No singing frog in this movie, though. Barbara Stanwyck, at top form, plays a newspaper columnist, one of many being laid-off under new management. Even today we can identify with the blunt way she and several of her co-workers are given the ax, especially the older men and women who we know will have a tougher time finding another job. A nice bit of comic relief is Stanwyck’s interfering with the sign painter who attempts to put new lettering on the office door window of the new editor. After messing up his work by barging in and out of the office, she later chucks an object through the glass in anger.
But there are no security guards to escort the banished workers out of the building as so many corporations do today. No need to fear they will steal computer files, because there are no computers, only Stanwyck’s clunky manual typewriter, on which she bangs out her last column, a hoax letter full of fire. These days a vengeful ex-employ might shoot up the office, but Stanwyck is more humane and ten times more crafty than that. Her revenge has substance. She passes off her copy to the old linotype operator, carrying galley sheets. We can imagine old Joe is really going to have a tough time finding a new job. Another frog in a strongbox, a man from another era.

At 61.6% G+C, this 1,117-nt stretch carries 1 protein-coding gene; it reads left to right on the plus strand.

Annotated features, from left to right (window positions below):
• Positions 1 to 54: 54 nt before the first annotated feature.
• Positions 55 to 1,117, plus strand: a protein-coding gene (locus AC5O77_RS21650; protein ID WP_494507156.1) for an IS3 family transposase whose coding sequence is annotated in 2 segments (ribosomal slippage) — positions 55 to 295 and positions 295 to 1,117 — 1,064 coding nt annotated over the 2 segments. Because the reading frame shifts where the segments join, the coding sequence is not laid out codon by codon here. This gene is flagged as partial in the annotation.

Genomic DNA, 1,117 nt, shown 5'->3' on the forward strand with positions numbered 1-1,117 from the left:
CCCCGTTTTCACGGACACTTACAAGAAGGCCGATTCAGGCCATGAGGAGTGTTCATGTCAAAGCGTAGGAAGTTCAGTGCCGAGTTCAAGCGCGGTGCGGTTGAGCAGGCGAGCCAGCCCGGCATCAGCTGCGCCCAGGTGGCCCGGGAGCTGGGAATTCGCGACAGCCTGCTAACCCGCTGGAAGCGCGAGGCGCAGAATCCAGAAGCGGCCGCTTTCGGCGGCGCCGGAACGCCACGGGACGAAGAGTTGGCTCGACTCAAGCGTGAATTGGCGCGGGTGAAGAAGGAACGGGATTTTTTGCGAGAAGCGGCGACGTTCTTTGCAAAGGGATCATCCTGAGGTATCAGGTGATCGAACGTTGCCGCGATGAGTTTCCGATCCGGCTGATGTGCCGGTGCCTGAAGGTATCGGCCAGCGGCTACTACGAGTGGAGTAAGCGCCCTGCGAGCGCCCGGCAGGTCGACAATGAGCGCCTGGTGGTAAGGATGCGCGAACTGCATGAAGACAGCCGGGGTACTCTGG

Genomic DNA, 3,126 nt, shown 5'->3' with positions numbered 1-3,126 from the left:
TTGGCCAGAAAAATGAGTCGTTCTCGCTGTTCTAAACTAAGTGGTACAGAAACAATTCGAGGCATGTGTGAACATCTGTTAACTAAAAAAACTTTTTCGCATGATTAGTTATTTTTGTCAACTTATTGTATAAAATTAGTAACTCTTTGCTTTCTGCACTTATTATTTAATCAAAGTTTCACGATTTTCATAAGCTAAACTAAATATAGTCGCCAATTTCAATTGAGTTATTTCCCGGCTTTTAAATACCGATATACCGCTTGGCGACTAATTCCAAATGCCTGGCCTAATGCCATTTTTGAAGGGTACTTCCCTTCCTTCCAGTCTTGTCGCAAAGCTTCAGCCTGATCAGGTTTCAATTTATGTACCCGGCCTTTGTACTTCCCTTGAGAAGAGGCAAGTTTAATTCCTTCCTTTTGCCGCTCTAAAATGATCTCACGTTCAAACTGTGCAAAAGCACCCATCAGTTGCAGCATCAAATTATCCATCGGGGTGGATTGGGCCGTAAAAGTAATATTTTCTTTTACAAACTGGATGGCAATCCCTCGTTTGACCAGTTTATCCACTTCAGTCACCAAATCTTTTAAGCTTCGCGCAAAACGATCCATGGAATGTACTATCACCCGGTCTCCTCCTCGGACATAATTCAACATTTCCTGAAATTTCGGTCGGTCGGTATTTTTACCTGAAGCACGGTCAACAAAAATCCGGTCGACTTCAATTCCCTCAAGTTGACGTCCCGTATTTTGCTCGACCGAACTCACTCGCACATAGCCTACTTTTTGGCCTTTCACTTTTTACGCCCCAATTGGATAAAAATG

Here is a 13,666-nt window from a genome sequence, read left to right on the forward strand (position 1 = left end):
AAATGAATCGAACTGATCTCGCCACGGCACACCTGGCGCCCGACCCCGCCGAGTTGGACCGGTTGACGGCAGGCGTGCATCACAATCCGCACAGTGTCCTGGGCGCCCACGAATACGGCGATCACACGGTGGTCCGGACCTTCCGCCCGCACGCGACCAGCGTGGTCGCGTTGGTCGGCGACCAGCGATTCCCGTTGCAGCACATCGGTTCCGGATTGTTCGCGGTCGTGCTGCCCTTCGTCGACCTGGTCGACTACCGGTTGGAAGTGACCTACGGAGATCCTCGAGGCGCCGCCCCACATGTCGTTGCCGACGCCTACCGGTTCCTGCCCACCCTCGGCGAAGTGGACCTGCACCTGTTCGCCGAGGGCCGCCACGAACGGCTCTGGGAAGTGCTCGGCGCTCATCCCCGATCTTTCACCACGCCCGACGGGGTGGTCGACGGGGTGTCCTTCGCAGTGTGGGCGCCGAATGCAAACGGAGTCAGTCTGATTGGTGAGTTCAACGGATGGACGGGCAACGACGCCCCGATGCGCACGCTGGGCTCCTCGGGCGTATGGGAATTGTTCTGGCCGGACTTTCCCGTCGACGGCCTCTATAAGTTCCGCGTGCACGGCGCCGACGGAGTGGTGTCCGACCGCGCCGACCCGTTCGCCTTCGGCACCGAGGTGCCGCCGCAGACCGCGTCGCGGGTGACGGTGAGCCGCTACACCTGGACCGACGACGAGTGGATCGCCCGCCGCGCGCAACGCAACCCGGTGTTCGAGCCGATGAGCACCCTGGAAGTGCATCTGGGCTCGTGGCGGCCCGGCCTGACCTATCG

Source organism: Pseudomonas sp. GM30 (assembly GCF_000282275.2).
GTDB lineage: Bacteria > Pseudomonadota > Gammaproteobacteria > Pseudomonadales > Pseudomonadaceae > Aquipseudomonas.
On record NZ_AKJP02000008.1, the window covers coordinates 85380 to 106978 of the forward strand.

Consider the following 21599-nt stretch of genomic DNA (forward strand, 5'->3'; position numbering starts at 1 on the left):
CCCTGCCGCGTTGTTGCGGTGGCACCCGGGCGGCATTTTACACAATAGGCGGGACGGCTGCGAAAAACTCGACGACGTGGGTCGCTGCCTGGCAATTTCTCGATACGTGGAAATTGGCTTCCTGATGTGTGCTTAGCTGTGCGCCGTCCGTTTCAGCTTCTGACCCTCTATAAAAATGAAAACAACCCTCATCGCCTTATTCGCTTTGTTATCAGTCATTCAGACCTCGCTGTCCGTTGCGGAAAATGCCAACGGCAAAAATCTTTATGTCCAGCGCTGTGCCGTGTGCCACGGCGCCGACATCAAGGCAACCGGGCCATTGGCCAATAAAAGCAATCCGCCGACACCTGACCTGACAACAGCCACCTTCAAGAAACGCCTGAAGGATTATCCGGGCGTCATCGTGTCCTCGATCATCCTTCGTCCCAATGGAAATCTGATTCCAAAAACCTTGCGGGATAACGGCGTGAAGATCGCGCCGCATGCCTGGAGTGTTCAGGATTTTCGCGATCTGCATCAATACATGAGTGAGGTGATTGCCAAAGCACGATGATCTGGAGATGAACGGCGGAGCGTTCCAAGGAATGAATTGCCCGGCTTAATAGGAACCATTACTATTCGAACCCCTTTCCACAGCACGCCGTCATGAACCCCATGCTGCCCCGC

Her tirade creates a fictional John Doe character who complains about the state of the country and threatens to jump off the roof of the city hall at midnight on Christmas Eve in protest. When the letter is printed, fireworks occurs. The community calls for action from its officials, and the new editor, hard-boiled but with a soft heart played by the wonderful James Gleason, wants to quash the embarrassment of the phony letter as quickly as possible. Miss Stanwyck convinces him that he could get a lot of mileage out of the hoax by hiring someone to actually be John Doe. She has a great monologue delivered all at once, ending with “On Christmas Eve, hot or cold, he goes!”